DeSantis urges Florida not to invest pension funds in ‘woke’ companies – Orlando Sentinel

TALLAHASSEE — Continuing to target what he calls “woke” companies, Gov. Ron DeSantis wants to ban state investments that use “environmental, social and governance” ratings to judge companies.

DeSantis expects the state’s Board of Trustees to advise its pension fund managers “against using political factors when investing state money.” ESG policies have drawn criticism from Republicans across the country.

“We want them (the fund managers) to invest the state money in the interest of the beneficiaries of these funds, that is, again, retired police officers and teachers and other public employees,” DeSantis told Harpoon Harry’s Crab on Wednesday. House in Tampa.

ESG involves investors considering a wide range of issues before investing in a company, such as its vulnerabilities to climate change; carbon dioxide emission; product safety; supply chain labor standards; privacy and data security; and executive compensation. Billionaire Elon Musk called ESG a “scam” after his company Tesla was removed from S&P’s ESG index.

DeSantis also said he intends to work during the 2023 legislative session with incoming House Speaker Paul Renner, R-Palm Coast, to enshrine ESG bans in law.

A group called DeSantis Watch, a joint project of Florida Watch and Progress Florida that criticizes the governor, released a statement on Wednesday that said DeSantis’ proposal is “the bidding of his big donors and billionaire supporters.”

“Florida is ground zero for the climate crisis, but once again, Ron DeSantis lacks the courage to take meaningful action to protect the livelihoods of people in our state,” the spokeswoman said. Natasha Sutherland.

DeSantis, Chief Financial Officer Jimmy Patronis and Attorney General Ashley Moody, who serve as state board trustees, are due to meet at a Cabinet meeting Aug. 23.

The managers oversee about $250 billion in assets, investing money from the Florida Retirement System and 25 other funds, while also overseeing the Florida Hurricane Catastrophe Fund, a major reinsurance program.

In June, Patronis also targeted investments involving ESG ratings. At the time, Emilie Oglesby, spokesperson for the state Board of Trustees, said in an email that “as trustees, the SBA and its investment managers are required to consider all relevant risks when making investment decisions”.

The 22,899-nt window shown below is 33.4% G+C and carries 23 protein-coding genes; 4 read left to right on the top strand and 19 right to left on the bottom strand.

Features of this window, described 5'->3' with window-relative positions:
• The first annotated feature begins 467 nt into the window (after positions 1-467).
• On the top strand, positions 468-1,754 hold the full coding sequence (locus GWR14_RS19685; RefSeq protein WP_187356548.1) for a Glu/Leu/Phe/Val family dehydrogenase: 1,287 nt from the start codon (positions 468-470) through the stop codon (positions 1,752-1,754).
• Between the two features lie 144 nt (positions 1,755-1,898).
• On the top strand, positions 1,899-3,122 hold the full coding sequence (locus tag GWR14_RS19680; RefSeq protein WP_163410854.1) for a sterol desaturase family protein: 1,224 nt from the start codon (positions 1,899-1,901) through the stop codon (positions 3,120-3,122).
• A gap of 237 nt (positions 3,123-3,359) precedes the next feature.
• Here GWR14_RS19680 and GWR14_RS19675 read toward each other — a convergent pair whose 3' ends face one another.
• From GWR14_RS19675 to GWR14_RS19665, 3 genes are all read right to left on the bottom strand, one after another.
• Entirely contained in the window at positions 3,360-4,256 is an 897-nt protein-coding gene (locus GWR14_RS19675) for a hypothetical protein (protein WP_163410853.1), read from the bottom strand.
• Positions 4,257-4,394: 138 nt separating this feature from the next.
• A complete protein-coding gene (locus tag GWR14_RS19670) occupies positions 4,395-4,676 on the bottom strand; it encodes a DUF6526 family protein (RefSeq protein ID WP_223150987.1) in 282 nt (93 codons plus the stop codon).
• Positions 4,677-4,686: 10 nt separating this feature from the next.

Oglesby added that “neither the SBA nor its managers use ESG factors as a means of filtering or limiting the set of available investment opportunities.”

State Board officials did not immediately respond to questions on Wednesday.

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DeSantis said companies are being invaded by activist employees, who “believe they have a right to see their employer fundamentally expressing the same political values ​​as they do.”

“The problem is, then the inmates run the asylum,” DeSantis said.

At the Harpoon Harry’s event, Renner backed DeSantis’ call, saying “the global elites” are “arming American capitalism against us.”

Renner, who will become Speaker of the House after the November election, called the companies’ practices a national security and pocketbook issue.

“What we have are these big corporations and banks pursuing a woke agenda that artificially drives up our energy costs,” Renner said. “There’s a reason we haven’t built new refineries. There’s a reason we don’t drill for oil even though we have more reserves in this country than anywhere else in the world, it’s because the banks and this woke agenda is stifling their ability to get financing for the TO DO.

The state is embroiled in lawsuits over a new law that restricts race-related workplace training and classroom instruction, dubbed by DeSantis the “Stop WOKE Law.”

In one case, the companies argue the law violates their ability to discuss issues such as racism and implicit bias with employees. State officials described the law as preventing “indoctrination.”

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